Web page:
Editorial: Supply -- but no demand
The last century’s two global conflicts excepted, the world’s economic underpinnings have never seemed quite so shaky. Those wars also brought profound political and social changes; today, seismic shifts are also in the cards.
Even before the recent pandemic slashed oil demand there were signs of a worldwide recession. These have now become much clearer. The obvious indicators, energy prices, were in free-fall until politicians appeared to act in concert. Hints of a US-led political solution emerged April 2 as dated Brent crude jumped 20% in a few hours of news of the president Donald Trump’s phone-call to Riyadh.
The recession was particularly evident in the LNG segment: a combination of sluggish Asian demand, mild winters in the northern hemisphere, plenty of European storage and new production starting up in Australia, Russia and the US sent spot prices down much more sharply as Covid-19 bit.
Electricity demand has also plunged with the lockdowns, meaning that those oil companies with wind and solar projects may delay taking final investment decisions and commissioning.
The crash therefore raises doubts over the credibility of the international oil companies’ earlier plans to pursue ambitious targets for scaling back their carbon emissions.
A trendsetter was Spain’s Repsol, which in December said it would bring carbon emissions from operations and most of its products to zero by 2050. The move won praise from climate-conscious investors, even though Repsol conceded that it would have to rely on technology not yet developed to implement a large share of the cuts.
Even so, other oil companies took notice of the positive reception that Repsol received and they followed suit. These included Norway’s Equinor, Italy’s Eni and BP.
Their US counterparts Chevron, ConocoPhillips and ExxonMobil did not jump on the bandwagon. ExxonMobil CEO Darren Woods recently described such climate pledges as “a beauty competition” that did little to address the emissions issue in practical terms. Dirty assets were merely sold to less green operators, and perhaps at a sizeable discount, destroying shareholder value. ExxonMobil is still committed to the problem, he said, but is approaching it from a global perspective.
Those that did announce sweeping carbon reduction strategies have now had to slash their capital expenditure for 2020 by 20-30%, cut dividends and share buy-backs and also issue bonds to weather the storm. Many have cancelled all discretionary spending, which includes investments in decarbonisation.
“In a $60/b oil price environment, most companies were generating strong cash flow and could afford to think about carbon mitigation strategies. But now, the sector will struggle to generate enough cash to maintain operations and honour shareholder commitments,” Valentina Kretzschmar of Wood Mackenzie says. Those companies that haven’t taken decarbonisation steps already are now unlikely to do so unless they are blessed with strong balance sheets – and there are precious few of those left as the industry moves into survival mode.
The threat that cheap oil poses to the energy transition was also recently flagged up by the International Energy Agency (IEA)’s head Fatih Birol.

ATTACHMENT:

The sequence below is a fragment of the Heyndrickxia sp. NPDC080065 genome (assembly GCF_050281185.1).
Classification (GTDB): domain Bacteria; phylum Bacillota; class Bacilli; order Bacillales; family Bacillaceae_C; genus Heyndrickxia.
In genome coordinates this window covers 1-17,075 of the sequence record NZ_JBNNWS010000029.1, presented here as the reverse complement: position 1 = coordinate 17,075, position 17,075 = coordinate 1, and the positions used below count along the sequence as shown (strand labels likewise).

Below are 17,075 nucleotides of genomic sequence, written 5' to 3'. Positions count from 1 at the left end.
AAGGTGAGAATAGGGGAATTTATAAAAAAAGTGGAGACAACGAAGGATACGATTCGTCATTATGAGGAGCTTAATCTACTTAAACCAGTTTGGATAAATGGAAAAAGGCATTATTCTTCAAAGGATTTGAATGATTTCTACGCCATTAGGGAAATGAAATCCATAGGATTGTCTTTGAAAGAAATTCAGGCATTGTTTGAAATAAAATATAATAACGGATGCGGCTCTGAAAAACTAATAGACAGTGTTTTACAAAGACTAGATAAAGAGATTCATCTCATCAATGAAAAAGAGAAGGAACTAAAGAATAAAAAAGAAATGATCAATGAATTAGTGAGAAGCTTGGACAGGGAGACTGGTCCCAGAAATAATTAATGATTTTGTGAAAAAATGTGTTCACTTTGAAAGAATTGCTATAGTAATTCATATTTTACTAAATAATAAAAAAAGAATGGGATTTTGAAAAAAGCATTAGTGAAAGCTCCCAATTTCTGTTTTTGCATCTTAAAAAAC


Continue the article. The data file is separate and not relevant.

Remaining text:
“The combination of the coronavirus and volatile market conditions will distract the attention of policy-makers, business leaders and investors away from clean energy transitions,” he warned in late March. “Observers will quickly notice if their emphasis on clean energy transitions fades when market conditions become more challenging.”
Norway’s Rystad Energy estimates that the growth rate in renewable energy projects being commissioned will be flat this year as a result of the pandemic. Earlier it had predicted a year-on-year rise of 15% for solar and 6% for wind respectively.
Meanwhile, pressure from investors, regulators and environmentalists on oil companies to lower their carbon emissions is unlikely to abate. Fortuitously many financial institutions sold their fossil fuel stocks before the crash; but the question now is, who will underwrite these trillions of dollars of investments: taxpayers, or private investors – subsidised by taxpayers?
The path that the oil and gas industry takes will depend greatly on the price when the dust settles. Even after the pandemic has subsided, its economic ramifications – heavy debt burdens -- will be felt for years.
One of the greatest uncertainties is how the oil supply showdown between Russia and Saudi Arabia will play out. Oil prices spiked on April 2, after US president Donald Trump said he expected the two countries to take 10mn barrels of supply offline.
Without a recovery in oil prices, hundreds of US shale producers could go under. The oil price crash claimed its first casualty at the start of this month: Whiting Petroleum. If and when prices do rise, US shale producers will get back into business, capping prices once more.
It is implausible that Russia and Saudi Arabia would commit to such a reduction alone, while US producers are individual companies governed by competition law, although the Texas Railroad Commission is considering imposing quotas, and Alberta’s premier Jason Kenney has expressed a willingness to join in global production cuts. But traders nevertheless were encouraged by signs that the world’s two biggest producers after the US were having second thoughts about launching their ill-timed supply war. At time of press, an Opec meeting was planned with Russia’s participation uncertain.
But the big producers’ strategy of flooding the market could backfire, even if the aim is to wipe out the competition. After all, Riyadh employed the same tactics in 2014 and succeeded only in wreaking havoc on its finances and making the US competition more efficient. And the Russian rouble has also fallen sharply. This time the consequences could also have repercussions at home. Autocracies are fundamentally brittle.